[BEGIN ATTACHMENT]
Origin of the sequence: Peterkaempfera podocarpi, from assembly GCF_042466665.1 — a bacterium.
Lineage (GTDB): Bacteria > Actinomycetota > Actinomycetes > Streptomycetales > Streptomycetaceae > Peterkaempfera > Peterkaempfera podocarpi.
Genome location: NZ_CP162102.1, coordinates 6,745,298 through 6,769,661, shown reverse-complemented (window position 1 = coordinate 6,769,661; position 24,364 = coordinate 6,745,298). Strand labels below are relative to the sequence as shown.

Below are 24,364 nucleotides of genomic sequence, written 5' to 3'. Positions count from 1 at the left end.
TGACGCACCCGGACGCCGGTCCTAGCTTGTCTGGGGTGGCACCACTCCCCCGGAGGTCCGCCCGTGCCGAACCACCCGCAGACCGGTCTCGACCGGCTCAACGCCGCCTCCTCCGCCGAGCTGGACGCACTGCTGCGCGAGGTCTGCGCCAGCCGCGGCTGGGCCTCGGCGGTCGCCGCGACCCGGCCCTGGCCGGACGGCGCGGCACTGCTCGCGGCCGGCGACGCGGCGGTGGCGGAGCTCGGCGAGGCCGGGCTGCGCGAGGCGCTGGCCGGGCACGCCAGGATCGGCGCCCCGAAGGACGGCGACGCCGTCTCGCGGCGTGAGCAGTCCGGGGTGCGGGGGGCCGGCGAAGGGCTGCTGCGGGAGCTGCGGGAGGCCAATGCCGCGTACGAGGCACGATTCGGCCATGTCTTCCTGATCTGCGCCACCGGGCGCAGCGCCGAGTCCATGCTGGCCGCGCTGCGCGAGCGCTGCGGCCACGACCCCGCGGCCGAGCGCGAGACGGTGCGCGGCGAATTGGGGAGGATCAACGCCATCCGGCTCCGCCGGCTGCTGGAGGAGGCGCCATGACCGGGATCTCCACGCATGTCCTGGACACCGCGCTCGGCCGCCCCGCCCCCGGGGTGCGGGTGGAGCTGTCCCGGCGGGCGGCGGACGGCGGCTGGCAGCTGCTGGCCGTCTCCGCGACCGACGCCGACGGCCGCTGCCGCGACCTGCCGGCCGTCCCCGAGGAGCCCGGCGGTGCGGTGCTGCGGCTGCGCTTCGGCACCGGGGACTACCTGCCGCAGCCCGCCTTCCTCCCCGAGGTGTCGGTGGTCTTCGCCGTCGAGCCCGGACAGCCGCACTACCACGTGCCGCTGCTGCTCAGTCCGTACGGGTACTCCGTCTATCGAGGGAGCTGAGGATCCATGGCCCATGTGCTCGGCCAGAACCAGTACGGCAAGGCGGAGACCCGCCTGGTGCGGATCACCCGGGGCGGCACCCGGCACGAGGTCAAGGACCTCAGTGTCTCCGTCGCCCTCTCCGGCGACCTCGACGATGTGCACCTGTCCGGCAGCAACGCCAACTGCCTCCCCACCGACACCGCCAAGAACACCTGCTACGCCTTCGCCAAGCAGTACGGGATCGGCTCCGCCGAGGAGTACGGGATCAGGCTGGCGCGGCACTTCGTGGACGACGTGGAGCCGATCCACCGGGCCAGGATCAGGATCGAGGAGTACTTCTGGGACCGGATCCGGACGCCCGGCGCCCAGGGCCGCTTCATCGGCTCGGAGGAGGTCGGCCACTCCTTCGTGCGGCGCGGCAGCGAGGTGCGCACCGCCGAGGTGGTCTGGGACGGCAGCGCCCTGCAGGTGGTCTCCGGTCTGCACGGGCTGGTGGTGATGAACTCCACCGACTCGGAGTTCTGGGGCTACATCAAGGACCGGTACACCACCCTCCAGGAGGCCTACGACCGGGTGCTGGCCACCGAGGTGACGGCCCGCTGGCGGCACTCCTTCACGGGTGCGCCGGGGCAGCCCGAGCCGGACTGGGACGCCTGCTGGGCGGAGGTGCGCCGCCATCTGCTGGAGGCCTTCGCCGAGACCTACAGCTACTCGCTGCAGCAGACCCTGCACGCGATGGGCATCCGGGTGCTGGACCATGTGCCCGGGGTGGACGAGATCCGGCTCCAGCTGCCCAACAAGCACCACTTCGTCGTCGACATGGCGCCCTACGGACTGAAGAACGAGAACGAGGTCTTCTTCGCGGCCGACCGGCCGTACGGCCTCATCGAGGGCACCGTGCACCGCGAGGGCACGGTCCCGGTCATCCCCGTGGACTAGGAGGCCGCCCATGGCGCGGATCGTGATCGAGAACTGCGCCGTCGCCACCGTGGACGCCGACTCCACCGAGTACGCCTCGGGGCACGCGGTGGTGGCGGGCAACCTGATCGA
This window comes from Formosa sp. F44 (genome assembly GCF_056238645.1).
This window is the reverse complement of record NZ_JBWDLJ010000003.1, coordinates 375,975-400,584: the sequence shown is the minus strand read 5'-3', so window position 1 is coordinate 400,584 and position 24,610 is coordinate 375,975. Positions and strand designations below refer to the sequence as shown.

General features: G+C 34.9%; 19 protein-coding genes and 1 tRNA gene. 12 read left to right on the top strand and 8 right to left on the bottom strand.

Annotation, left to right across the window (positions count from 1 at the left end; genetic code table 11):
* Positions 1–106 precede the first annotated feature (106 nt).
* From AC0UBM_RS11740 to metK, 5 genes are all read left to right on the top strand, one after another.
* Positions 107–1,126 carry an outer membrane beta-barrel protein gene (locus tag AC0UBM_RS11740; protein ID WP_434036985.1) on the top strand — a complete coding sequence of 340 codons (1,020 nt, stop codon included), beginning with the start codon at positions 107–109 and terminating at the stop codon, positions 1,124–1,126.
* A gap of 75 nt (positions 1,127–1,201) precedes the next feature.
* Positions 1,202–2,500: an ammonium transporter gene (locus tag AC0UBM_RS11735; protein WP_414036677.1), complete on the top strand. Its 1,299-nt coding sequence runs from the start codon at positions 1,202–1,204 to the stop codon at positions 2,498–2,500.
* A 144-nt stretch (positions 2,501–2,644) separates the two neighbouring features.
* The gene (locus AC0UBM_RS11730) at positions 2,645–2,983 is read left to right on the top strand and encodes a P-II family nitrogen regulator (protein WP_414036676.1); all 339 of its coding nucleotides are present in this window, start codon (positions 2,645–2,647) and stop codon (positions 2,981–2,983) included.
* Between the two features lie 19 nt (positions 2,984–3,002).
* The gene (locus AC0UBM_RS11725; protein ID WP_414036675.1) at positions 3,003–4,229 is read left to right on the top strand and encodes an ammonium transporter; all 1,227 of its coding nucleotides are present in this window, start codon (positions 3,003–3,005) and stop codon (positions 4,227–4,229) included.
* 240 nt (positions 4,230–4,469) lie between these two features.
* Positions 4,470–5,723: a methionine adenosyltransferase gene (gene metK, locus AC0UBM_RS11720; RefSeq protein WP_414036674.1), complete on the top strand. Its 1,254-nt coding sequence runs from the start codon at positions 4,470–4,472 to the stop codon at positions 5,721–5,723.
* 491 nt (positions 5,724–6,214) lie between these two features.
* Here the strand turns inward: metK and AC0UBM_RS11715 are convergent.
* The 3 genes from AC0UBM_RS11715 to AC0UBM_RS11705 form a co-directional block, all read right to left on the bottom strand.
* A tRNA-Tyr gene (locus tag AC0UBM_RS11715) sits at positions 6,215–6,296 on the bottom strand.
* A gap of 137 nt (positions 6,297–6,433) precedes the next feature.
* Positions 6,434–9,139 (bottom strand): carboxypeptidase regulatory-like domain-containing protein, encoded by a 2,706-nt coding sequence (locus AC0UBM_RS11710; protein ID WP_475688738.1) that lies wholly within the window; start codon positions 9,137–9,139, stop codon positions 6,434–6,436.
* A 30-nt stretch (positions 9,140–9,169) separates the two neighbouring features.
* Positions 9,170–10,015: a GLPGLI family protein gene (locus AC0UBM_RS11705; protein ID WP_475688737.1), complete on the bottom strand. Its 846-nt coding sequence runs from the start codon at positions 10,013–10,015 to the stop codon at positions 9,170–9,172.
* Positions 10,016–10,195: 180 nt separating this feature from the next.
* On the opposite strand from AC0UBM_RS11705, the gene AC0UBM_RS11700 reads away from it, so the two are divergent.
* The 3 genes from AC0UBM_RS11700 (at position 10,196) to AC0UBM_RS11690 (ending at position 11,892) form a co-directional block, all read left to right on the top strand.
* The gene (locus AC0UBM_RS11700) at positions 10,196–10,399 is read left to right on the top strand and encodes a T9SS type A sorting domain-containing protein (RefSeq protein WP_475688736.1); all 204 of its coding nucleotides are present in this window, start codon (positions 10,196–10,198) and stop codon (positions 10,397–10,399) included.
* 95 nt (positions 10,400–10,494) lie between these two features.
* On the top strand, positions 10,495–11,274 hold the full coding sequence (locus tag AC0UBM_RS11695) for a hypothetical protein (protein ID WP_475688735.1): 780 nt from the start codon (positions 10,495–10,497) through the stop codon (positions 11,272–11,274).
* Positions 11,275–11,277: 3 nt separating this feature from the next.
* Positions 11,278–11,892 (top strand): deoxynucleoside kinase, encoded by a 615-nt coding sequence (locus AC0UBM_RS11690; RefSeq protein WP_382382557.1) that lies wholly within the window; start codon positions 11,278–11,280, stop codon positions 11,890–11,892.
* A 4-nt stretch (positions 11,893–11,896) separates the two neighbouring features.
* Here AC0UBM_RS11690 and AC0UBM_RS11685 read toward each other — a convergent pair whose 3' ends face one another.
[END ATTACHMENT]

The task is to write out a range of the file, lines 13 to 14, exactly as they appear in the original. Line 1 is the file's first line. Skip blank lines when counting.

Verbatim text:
* A gap of 75 nt (positions 1,127–1,201) precedes the next feature.
* Positions 1,202–2,500: an ammonium transporter gene (locus tag AC0UBM_RS11735; protein WP_414036677.1), complete on the top strand. Its 1,299-nt coding sequence runs from the start codon at positions 1,202–1,204 to the stop codon at positions 2,498–2,500.